News & Politics

DC Residents Can Now Pre-Register for Monkeypox Vaccine

Here's what you need to know to get on the list.

Photograph by NIAID/Flickr.

Around 3,000 monkeypox vaccination appointments became available on Thursday morning after DC Health announced this week that all District residents can now pre-register.

DC’s monkeypox case count is now at 86 infections—the fourth highest in the nation behind California, New York, and Illinois, according to the CDC. District cases are on the rise, so here’s what you need to know about the vaccine:

Who’s eligible for the vaccination?

In order to get the vaccine right now, you must be a DC resident who is 18 or older and fit one of these criteria:

  • Gay, bisexual, and other men who have sex with men and have had multiple (more than one) sexual partners or any anonymous sexual partners in the last 14 days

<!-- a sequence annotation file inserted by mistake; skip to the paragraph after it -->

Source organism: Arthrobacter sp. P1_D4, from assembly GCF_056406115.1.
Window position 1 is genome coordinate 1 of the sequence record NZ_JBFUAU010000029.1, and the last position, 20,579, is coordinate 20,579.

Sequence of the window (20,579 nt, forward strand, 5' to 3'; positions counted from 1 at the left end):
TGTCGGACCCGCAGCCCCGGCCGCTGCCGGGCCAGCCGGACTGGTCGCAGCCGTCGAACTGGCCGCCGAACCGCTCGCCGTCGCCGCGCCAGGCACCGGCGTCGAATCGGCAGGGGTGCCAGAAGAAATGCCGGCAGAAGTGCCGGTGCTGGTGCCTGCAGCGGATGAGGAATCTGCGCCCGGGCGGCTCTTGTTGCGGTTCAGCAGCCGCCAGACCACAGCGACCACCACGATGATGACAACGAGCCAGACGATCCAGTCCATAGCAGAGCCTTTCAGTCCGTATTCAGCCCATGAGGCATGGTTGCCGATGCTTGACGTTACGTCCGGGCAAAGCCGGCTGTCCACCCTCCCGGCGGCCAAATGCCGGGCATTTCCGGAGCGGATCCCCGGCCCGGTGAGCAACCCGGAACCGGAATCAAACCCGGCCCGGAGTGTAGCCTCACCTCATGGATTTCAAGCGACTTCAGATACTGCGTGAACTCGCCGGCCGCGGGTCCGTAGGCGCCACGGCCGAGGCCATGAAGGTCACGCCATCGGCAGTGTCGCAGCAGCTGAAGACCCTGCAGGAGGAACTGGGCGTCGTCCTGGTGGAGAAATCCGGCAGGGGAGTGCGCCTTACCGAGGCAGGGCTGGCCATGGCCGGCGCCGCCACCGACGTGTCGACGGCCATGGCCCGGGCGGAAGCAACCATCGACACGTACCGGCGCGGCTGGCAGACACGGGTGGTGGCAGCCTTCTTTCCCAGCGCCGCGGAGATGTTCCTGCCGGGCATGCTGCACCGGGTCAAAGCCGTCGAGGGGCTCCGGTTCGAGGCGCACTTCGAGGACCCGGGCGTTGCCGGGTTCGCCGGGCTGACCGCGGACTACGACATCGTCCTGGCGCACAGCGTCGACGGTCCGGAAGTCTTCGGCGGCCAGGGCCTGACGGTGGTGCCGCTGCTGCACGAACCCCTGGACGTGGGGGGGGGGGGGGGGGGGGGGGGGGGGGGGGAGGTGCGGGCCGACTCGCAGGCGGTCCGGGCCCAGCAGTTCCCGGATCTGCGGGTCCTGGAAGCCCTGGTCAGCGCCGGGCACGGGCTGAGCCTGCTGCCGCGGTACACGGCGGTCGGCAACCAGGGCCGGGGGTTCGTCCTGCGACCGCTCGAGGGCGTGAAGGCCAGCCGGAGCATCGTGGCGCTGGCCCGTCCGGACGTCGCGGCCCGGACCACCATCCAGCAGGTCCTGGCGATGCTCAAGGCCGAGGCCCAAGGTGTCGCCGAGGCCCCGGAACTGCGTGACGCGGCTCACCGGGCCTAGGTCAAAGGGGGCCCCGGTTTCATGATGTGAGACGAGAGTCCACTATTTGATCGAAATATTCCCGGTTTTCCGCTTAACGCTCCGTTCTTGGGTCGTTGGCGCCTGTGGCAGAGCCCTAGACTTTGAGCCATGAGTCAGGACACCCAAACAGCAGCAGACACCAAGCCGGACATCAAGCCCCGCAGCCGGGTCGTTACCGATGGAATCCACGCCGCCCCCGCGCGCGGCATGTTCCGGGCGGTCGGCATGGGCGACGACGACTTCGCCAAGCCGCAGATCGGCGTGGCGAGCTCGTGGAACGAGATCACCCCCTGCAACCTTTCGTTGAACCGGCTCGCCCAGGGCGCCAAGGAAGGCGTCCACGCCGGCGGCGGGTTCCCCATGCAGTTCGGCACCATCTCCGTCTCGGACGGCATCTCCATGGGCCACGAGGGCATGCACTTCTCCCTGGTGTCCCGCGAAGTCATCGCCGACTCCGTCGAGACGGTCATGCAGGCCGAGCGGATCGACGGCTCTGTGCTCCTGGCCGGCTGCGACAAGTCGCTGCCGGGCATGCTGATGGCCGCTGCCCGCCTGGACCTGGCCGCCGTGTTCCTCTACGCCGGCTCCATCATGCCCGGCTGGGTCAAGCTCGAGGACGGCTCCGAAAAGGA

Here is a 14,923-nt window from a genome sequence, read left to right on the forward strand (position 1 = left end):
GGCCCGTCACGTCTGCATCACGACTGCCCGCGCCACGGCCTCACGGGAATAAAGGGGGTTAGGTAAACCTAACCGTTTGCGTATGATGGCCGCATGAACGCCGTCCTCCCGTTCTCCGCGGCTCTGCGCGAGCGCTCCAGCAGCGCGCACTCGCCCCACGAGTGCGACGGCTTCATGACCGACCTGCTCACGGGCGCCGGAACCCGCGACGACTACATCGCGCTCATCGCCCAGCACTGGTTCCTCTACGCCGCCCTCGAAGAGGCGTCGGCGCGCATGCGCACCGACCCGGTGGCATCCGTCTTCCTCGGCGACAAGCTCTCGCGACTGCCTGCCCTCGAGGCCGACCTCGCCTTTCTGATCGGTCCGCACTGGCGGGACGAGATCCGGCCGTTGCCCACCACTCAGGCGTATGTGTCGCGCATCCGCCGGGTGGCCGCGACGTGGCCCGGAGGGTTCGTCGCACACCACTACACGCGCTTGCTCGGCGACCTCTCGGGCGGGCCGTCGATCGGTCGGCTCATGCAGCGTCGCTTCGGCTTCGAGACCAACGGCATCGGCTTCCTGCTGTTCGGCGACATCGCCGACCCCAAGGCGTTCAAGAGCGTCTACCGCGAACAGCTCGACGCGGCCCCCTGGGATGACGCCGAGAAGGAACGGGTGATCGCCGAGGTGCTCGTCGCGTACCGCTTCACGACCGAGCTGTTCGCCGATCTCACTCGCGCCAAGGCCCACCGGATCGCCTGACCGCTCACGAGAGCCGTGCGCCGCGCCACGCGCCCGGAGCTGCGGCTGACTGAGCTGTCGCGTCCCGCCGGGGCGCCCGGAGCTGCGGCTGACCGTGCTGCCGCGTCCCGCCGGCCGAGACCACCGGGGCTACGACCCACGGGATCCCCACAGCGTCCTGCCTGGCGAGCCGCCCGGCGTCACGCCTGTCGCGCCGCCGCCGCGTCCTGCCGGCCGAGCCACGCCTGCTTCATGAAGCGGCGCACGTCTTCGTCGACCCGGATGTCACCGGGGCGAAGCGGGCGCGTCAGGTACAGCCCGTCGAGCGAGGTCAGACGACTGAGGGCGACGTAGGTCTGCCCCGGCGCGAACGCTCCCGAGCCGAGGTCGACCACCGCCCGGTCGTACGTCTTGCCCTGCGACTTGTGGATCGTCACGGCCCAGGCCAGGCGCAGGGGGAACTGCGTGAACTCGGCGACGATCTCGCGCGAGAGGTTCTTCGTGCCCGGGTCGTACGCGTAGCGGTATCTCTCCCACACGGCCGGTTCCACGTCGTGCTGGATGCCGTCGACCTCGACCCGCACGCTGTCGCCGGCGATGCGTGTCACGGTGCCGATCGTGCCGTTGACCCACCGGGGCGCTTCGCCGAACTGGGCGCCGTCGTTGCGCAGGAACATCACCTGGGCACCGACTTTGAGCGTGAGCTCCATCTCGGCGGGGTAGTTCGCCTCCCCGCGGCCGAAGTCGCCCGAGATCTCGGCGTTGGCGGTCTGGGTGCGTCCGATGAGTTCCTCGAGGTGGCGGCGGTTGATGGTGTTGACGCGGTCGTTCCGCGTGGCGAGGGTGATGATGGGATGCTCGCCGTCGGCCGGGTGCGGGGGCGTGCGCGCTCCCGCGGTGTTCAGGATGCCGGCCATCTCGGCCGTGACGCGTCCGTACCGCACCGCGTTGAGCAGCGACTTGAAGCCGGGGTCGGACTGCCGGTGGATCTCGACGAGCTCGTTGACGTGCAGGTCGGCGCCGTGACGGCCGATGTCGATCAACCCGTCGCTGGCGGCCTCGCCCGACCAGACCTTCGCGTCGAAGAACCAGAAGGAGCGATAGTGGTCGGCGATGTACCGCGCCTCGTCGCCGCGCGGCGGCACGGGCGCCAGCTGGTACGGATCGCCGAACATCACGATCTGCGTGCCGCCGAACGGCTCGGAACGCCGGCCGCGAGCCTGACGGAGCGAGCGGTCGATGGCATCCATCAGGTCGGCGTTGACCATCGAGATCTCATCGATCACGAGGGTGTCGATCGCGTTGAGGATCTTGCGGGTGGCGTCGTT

• Transgender women or nonbinary persons assigned male at birth who have sex with men
  • Sex workers (of any sexual orientation/gender)
  • Staff (of any sexual orientation/gender) at establishments where sexual activity occurs (e.g., bathhouses, saunas, sex clubs)

If I’m not eligible, should I still register?

Yes, you are still encouraged to register.

As appointments become available, residents who have pre-registered will receive email invitations to make vaccination appointments. Those who do not receive an invitation during this first week will stay in the system until appointments become available. The same goes for those who are not currently eligible—they’ll be notified about available appointments if eligibility expands.

How do I register?

Visit the DC Health monkeypox page to pre-register for the vaccine. After you have registered, make sure to be on the lookout for an email invitation as you will have 48 hours to claim your appointment.

When you arrive at your vaccination appointment, make sure to have your confirmation of appointment and proof of residency on you.

How much does the vaccine cost?

It’s free.

Visit for the latest information on the virus.


Sophia Young
Editorial Fellow